Almost all leadership models place importance on clear values. But there is nothing like a controversy to show us how varied our values can be.
Since Tiger announced his return to competitive golf at the Masters, I have heard the following responses:
- The guy is a scumbag and he will be humiliated.
- Who cares? It is a non event.
- Certainly it will be good for ratings.
- I wonder if his wife is going to go walk the course and pretend everything is ok.
- Everybody deserves a second chance.
- He should not be allowed to play. Sports figures are role models for our kids and he has set a terrible example.
There is a fine line between personal values, and an emotionally driven judgment about someone else’s behavior. But a leader who is unable to see that distinction and the possibility for more than one point of view- even at the same time- is destined to see high turnover and be forever disappointed.
I remember my first exposure to both/ and thinking in the 7th grade. We had a guest teacher in to talk about eastern philosophy. He was pretty hard to follow, but eventually figured out how to make his key point. Pointing out the window to the wall along the schoolyard, he asked us what we saw. Rolling our use as only young teens can we said something like “Duh. It’s a wall.” Then he asked us to agree on a single way to describe it. Although the wall had been whitewashed at the beginning of the school year, severe storms had soiled it with mud- so we eventually settled on describing it as “a dirty wall”. He explained that a western mind was more likely to see a dirty wall, while an eastern mind would see a white wall with dirt on it. Clearly it made an impression.
I see this all the time in clients I coach. Executives who are successful, capable and proven who need to change or deepen certain skill sets to be ready for the next promotion or assignment. Sometimes, they have been held back for some capacity that is seen as lacking. Skilled leaders see the wall and the mud and make an investment in cleaning in order to get the most out of the wall.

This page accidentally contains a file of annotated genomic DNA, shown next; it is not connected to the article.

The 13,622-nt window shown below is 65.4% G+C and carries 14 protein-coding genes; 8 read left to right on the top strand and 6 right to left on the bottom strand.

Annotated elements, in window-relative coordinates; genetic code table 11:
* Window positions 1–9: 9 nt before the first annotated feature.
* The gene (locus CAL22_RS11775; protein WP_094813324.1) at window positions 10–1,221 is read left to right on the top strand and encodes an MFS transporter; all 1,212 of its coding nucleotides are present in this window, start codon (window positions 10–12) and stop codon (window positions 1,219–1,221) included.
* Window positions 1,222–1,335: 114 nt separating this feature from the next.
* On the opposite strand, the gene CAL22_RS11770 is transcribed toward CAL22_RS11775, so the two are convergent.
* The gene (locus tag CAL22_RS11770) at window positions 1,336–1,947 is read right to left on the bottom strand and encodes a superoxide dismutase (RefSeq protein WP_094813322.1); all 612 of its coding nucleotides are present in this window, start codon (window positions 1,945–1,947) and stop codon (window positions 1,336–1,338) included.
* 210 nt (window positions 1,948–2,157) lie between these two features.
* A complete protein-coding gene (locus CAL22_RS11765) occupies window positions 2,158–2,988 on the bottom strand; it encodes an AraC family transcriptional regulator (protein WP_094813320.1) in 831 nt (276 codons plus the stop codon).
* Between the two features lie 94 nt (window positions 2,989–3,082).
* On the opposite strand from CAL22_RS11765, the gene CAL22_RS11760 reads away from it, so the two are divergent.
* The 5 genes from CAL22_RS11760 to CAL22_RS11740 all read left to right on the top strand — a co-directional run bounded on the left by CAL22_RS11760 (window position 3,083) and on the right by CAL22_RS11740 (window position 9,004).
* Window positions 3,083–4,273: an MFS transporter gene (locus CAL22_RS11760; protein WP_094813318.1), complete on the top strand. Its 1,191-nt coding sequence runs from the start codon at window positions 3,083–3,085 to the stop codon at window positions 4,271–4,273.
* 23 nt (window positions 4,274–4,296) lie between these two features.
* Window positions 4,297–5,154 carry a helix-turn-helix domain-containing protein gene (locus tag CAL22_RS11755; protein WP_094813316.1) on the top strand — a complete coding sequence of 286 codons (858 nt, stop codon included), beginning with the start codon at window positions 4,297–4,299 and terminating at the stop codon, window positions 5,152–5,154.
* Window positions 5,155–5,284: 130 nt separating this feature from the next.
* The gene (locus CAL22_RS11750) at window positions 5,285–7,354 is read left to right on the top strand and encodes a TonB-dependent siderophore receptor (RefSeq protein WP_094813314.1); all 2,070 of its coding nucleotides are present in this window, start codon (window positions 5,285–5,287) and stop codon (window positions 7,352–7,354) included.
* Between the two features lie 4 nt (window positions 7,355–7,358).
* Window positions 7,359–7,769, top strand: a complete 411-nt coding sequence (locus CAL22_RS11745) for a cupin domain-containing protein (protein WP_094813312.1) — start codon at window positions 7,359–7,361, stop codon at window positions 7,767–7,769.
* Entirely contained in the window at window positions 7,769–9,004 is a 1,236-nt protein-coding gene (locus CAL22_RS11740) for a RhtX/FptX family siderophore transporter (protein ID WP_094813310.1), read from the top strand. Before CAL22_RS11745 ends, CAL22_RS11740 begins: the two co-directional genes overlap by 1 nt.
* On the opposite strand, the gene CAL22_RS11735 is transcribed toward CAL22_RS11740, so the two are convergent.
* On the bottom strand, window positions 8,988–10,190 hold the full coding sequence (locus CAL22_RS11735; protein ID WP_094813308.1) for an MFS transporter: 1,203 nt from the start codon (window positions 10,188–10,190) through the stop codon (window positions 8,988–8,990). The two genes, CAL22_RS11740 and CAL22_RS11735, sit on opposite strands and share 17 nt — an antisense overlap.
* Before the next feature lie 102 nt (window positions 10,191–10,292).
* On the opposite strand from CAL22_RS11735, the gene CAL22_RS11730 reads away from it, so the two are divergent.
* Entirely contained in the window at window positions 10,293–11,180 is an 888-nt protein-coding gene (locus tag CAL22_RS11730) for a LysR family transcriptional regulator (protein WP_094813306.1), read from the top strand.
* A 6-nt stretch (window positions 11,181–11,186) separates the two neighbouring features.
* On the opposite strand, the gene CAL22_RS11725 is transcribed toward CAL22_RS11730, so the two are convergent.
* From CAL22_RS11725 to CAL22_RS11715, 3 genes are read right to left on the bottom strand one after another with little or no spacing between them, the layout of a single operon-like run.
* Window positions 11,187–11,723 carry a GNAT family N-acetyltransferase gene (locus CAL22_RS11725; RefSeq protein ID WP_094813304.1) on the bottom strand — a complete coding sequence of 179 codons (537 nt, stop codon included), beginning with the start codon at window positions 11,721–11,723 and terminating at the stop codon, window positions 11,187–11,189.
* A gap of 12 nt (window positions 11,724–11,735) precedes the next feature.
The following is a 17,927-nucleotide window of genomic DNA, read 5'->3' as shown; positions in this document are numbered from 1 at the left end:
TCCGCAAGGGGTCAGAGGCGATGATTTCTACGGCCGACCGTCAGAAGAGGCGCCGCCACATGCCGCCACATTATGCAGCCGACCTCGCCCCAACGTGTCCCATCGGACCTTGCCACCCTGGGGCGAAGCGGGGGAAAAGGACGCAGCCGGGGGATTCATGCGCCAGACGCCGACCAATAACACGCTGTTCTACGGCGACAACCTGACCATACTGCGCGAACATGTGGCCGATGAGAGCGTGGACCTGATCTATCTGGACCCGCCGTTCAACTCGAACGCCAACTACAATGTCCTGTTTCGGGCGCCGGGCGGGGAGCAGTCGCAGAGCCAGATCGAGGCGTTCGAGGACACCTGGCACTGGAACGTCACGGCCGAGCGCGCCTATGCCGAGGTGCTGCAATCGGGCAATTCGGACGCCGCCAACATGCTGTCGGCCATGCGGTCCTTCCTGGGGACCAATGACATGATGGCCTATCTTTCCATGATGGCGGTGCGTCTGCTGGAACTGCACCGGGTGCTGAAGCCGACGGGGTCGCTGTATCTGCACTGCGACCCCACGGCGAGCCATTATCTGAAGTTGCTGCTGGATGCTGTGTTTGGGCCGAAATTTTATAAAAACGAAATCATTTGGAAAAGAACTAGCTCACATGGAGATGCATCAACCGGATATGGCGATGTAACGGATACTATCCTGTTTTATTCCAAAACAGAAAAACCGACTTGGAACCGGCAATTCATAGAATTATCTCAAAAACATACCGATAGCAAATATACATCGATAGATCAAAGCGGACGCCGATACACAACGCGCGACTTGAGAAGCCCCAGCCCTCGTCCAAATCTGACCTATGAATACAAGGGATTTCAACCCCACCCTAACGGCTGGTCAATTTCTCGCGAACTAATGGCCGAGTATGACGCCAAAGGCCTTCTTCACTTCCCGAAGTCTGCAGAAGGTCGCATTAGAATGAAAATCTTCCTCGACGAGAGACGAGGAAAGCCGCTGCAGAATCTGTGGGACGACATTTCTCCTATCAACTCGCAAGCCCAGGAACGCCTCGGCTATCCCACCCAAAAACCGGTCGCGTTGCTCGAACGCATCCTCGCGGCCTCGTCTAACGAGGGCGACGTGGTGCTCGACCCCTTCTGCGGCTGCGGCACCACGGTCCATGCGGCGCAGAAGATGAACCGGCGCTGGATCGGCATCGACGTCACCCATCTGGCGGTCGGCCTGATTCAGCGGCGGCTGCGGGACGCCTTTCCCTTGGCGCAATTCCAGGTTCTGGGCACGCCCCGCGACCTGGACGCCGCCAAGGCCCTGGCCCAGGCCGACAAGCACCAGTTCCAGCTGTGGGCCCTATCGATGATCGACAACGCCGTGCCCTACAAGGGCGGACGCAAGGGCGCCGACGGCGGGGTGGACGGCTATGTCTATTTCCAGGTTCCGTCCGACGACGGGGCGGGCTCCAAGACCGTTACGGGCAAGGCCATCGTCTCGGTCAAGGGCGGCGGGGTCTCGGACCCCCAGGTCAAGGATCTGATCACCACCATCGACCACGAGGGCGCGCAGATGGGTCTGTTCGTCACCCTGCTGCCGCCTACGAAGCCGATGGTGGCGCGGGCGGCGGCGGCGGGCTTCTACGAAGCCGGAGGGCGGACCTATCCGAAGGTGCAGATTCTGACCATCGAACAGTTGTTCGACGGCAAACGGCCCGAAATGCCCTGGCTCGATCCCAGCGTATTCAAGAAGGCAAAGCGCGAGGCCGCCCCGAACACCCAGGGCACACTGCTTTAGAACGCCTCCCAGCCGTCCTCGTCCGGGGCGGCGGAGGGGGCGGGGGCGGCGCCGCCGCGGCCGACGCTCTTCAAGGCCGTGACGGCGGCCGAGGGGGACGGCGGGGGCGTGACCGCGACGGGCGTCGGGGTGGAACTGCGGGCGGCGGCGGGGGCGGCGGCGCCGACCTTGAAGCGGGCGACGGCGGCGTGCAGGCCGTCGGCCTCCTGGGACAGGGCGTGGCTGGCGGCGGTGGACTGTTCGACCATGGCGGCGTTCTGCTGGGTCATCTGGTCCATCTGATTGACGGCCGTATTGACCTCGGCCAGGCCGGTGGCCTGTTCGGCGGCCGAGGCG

My take on Tiger? Well my own value system puts a premium on entelechy- the concept of doing or being that which is the highest and best use of our skills and capabilities. For Tiger that is clearly golf. I am pleased to see that the #1 golfer in the world will be playing at the top of the game again.
My value system also encourages me (when I remember or get over myself) not to judge others unless I have walked the proverbial mile in their shoes. To me, Tiger’s behavior is an issue for him and his wife, and to some extent his sponsors. As Nikos Kazantzakis’ Zorba said, “It is not up to me to judge. I am Zorba, not God.”
And as for examples to kids- Tiger will face an avalanche of speculation, sarcastic humor and judgment by choosing to play the Masters. He does not need the money and could hide out pretty much forever. He could sell out on his unique and unarguable talent by allowing his bad behavior to direct the course of the rest of his life. Or, he can show the courage to once again be a public figure, knowing that there will be challenges, and try to do a better job of it. Seems like a pretty good role model to me, and I am rooting for him.
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